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Center for Brains, Minds & Machines

Research and Teaching Output of the MIT Community

Center for Brains, Minds & Machines


The Center for Brains, Minds and Machines (CBMM) is a National Science Foundation funded Science and Technology Center on the interdisciplinary study of intelligence. This effort is a multi-institutional collaboration headquartered at the McGovern Institute for Brain Research at MIT, with Harvard University as a managing partner. Visit the CBMM website for more information.

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Recent Submissions

  • Ben-Yosef, Guy; Assif, Liav; Ullman, Shimon (Center for Brains, Minds and Machines (CBMM), 2017-02-08)
    The goal in this work is to model the process of ‘full interpretation’ of object images, which is the ability to identify and localize all semantic features and parts that are recognized by human observers. The task is ...
  • Mlynarski, Wiktor; McDermott, Josh (Center for Brains, Minds and Machines (CBMM), arXiv, 2017-01-25)
    Interaction with the world requires an organism to transform sensory signals into representations in which behaviorally meaningful properties of the environment are made explicit. These representations are derived through ...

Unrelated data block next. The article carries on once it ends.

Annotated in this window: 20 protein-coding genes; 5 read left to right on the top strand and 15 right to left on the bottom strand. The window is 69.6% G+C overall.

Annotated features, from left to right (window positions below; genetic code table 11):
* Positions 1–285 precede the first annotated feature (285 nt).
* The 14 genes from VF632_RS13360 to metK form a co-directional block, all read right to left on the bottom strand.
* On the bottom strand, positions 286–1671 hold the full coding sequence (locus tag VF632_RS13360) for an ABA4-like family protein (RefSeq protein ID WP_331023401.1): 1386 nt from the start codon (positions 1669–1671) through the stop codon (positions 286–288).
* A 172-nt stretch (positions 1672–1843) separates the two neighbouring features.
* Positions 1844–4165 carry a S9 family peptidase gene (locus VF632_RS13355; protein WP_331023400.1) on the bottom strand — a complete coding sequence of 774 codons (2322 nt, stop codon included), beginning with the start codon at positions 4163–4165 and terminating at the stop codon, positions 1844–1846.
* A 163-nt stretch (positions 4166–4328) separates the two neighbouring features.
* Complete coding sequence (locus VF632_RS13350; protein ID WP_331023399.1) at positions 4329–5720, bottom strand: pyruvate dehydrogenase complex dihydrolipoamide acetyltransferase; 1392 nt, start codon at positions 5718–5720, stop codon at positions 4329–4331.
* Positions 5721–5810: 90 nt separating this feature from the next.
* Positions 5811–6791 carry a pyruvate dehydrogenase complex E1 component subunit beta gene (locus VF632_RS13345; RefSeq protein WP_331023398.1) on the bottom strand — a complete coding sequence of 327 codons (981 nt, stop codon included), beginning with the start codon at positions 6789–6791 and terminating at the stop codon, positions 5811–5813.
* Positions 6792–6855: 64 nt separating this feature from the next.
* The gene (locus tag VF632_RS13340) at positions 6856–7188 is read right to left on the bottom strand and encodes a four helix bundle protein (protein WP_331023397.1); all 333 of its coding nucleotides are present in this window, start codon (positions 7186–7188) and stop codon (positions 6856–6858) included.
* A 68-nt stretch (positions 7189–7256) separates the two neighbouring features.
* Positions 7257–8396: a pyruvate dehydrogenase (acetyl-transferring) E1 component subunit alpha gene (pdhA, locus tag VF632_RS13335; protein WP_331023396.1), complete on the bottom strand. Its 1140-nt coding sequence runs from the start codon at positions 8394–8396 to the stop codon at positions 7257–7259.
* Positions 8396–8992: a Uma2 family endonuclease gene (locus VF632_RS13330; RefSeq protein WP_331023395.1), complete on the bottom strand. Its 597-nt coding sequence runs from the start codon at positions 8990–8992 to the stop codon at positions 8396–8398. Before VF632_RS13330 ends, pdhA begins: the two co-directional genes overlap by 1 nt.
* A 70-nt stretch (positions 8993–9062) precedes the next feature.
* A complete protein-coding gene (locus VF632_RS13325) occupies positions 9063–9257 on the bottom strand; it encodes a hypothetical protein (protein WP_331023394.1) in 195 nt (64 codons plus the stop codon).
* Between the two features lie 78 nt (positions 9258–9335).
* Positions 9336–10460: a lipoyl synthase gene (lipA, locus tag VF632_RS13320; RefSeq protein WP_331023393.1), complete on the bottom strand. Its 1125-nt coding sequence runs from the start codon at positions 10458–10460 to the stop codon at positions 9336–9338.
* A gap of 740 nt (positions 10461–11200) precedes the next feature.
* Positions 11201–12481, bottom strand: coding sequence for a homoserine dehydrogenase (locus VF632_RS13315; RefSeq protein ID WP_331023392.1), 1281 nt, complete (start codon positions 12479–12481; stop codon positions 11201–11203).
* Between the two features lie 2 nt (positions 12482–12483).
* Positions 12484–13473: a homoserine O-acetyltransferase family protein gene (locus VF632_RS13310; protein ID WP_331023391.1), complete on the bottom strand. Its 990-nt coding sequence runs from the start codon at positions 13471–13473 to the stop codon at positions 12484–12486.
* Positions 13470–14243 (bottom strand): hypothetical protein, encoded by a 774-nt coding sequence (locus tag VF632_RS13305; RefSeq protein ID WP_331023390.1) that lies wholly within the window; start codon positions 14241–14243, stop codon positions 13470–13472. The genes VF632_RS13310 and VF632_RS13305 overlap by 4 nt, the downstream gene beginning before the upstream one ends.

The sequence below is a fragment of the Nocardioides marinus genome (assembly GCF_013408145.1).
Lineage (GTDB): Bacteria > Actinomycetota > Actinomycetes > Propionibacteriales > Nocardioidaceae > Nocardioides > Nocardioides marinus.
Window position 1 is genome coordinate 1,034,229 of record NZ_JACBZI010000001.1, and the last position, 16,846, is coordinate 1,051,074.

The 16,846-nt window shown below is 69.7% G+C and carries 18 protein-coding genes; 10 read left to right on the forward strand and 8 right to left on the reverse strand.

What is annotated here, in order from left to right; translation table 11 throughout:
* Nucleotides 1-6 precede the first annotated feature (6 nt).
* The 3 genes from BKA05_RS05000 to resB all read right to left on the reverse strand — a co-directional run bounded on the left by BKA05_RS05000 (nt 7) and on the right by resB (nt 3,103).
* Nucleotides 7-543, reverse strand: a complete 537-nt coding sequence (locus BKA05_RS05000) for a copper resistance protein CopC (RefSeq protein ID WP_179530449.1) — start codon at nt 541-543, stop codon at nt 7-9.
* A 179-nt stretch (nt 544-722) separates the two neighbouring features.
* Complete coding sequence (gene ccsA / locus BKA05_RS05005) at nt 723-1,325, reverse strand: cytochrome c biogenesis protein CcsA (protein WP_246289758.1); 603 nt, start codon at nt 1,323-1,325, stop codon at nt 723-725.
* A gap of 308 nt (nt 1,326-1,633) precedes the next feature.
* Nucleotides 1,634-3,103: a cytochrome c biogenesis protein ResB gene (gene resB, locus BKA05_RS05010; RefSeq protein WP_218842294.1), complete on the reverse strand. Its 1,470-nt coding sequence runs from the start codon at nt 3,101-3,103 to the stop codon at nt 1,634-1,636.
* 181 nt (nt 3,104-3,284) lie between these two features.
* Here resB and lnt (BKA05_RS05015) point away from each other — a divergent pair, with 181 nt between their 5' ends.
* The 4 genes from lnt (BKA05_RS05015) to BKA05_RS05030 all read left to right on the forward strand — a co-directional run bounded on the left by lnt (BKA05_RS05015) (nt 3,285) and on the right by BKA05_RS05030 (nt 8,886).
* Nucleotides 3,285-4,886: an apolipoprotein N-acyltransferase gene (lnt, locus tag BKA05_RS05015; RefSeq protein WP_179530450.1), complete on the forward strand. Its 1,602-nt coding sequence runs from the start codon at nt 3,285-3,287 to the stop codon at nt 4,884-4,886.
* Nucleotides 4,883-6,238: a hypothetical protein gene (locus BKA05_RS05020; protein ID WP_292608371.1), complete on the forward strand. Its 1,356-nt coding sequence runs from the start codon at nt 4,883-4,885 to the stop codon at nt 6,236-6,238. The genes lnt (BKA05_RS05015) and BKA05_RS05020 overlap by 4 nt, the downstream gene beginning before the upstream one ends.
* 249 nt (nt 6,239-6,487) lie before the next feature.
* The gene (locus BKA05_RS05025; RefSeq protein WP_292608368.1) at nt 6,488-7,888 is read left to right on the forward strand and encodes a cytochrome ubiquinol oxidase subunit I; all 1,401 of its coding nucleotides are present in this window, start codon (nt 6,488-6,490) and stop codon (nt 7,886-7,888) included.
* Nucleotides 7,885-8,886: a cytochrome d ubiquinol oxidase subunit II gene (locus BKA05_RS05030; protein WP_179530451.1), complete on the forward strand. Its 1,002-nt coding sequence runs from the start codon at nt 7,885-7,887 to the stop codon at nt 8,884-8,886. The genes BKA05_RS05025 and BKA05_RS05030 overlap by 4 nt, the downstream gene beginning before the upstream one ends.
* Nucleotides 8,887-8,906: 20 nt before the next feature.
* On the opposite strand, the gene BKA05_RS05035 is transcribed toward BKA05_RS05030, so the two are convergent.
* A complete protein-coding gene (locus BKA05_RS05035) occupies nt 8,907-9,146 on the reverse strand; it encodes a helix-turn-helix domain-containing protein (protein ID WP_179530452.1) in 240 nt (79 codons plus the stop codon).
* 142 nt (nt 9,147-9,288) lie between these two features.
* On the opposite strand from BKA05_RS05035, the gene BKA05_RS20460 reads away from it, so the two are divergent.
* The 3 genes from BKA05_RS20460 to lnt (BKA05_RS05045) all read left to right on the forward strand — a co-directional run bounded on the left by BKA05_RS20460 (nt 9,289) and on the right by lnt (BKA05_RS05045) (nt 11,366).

• Harari, Daniel; Gao, Tao; Kanwisher, Nancy; Tenenbaum, Joshua; Ullman, Shimon (Center for Brains, Minds and Machines (CBMM), arXiv, 2016-11-28)
    Humans are remarkably adept at interpreting the gaze direction of other individuals in their surroundings. This skill is at the core of the ability to engage in joint visual attention, which is essential for establishing ...
  • Poggio, Tomaso; Mhaskar, Hrushikesh; Rosasco, Lorenzo; Miranda, Brando; Liao, Qianli (Center for Brains, Minds and Machines (CBMM), arXiv, 2016-11-23)
    The paper reviews and extends an emerging body of theoretical results on deep learning including the conditions under which it can be exponentially better than shallow learning. A class of deep convolutional networks ...
  • Dasgupta, Ishita; Schulz, Eric; Gershman, Samuel J. (Center for Brains, Minds and Machines (CBMM), 2016-10-24)
    Why are human inferences sometimes remarkably close to the Bayesian ideal and other times systematically biased? One notable instance of this discrepancy is that tasks where the candidate hypotheses are explicitly available ...